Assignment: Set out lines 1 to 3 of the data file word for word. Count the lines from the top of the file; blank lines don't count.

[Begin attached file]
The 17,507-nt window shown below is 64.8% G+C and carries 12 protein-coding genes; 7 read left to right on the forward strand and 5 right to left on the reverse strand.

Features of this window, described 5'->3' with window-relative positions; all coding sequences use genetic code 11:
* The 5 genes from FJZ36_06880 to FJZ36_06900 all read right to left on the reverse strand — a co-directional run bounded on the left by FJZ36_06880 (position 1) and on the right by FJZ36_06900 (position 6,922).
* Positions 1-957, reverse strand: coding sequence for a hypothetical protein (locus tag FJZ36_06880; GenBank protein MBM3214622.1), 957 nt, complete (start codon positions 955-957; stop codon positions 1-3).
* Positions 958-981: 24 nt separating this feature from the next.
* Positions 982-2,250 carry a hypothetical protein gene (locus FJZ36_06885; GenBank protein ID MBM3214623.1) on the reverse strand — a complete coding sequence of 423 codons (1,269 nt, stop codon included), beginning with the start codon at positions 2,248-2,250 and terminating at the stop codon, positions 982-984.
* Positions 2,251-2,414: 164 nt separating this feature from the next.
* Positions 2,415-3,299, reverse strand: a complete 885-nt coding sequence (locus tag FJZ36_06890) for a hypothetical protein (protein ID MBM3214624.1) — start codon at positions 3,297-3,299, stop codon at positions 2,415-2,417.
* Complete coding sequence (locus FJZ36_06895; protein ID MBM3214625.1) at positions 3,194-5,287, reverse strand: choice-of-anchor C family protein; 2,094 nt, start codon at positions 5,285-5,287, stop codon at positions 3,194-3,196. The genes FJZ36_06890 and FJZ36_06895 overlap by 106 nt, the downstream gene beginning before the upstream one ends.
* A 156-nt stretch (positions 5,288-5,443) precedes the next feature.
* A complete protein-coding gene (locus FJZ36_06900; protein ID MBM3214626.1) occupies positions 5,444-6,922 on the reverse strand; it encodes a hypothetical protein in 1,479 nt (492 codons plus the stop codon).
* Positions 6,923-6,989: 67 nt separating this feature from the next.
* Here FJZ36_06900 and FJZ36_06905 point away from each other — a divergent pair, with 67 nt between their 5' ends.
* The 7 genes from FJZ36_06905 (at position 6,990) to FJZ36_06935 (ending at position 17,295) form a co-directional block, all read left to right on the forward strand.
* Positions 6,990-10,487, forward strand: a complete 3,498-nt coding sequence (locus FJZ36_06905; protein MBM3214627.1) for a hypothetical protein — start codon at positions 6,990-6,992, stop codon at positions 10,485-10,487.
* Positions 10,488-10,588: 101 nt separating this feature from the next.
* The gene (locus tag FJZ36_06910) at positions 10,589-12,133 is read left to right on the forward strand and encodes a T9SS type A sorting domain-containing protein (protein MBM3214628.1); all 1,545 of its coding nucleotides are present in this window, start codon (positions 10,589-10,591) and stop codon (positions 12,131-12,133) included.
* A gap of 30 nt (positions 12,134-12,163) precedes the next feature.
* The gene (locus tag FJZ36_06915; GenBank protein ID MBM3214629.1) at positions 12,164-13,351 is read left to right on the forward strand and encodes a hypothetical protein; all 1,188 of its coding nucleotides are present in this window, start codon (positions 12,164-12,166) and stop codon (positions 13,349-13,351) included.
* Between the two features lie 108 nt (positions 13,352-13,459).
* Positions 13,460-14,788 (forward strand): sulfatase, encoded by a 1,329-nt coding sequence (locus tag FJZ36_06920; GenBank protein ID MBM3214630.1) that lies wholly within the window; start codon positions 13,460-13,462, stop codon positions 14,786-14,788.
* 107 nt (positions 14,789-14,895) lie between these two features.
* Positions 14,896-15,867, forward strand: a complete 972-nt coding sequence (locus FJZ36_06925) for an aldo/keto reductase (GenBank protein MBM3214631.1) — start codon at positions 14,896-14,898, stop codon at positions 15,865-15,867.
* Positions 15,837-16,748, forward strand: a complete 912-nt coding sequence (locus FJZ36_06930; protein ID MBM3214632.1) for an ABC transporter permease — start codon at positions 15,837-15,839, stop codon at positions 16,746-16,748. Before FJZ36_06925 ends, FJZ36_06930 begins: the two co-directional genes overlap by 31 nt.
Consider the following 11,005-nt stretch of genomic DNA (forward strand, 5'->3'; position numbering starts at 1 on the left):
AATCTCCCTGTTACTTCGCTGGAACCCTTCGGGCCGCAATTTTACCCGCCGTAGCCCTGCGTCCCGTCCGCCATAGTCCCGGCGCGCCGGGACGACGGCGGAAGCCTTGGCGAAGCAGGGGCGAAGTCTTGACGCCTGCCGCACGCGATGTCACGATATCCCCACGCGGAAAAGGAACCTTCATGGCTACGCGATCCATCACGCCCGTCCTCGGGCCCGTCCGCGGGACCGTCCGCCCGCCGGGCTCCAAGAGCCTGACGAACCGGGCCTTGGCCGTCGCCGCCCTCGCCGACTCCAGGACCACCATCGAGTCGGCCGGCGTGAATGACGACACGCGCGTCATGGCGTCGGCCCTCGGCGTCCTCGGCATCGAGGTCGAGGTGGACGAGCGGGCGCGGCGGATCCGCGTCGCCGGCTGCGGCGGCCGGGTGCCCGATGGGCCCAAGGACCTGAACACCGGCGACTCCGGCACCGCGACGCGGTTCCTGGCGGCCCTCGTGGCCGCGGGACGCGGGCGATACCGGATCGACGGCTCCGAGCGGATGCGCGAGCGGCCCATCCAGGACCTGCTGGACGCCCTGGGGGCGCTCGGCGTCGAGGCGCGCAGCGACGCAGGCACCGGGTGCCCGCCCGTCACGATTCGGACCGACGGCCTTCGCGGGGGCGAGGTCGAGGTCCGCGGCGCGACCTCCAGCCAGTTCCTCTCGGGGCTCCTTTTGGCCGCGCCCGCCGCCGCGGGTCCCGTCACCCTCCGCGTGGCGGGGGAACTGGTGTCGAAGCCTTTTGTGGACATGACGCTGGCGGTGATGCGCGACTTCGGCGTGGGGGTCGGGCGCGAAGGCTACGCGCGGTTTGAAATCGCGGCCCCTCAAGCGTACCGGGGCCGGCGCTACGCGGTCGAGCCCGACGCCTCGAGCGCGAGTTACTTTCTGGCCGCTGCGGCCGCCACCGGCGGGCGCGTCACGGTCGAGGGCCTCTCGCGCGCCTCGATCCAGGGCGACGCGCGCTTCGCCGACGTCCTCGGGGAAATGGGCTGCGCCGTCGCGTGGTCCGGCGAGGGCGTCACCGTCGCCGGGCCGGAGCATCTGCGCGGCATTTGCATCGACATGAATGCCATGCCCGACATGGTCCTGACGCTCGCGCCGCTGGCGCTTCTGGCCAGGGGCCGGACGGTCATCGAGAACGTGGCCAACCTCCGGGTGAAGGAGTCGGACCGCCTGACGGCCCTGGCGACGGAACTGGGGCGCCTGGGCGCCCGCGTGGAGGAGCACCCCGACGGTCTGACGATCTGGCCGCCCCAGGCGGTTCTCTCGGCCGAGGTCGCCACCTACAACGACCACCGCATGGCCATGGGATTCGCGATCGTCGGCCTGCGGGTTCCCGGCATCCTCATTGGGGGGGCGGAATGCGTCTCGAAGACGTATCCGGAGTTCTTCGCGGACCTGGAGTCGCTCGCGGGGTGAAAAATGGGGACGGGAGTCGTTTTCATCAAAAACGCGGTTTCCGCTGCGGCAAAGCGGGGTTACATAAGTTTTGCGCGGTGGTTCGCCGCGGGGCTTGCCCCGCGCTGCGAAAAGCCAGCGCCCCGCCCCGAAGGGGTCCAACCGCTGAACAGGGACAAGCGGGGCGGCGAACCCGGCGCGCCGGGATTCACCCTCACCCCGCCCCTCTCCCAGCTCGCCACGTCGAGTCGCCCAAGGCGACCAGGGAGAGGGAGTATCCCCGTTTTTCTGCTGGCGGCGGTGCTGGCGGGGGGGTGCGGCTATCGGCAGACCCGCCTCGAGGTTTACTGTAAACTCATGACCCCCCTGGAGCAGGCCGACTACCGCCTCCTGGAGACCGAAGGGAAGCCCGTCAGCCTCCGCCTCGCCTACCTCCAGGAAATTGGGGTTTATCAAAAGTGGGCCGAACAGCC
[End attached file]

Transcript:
The 17,507-nt window shown below is 64.8% G+C and carries 12 protein-coding genes; 7 read left to right on the forward strand and 5 right to left on the reverse strand.

Features of this window, described 5'->3' with window-relative positions; all coding sequences use genetic code 11:
* The 5 genes from FJZ36_06880 to FJZ36_06900 all read right to left on the reverse strand — a co-directional run bounded on the left by FJZ36_06880 (position 1) and on the right by FJZ36_06900 (position 6,922).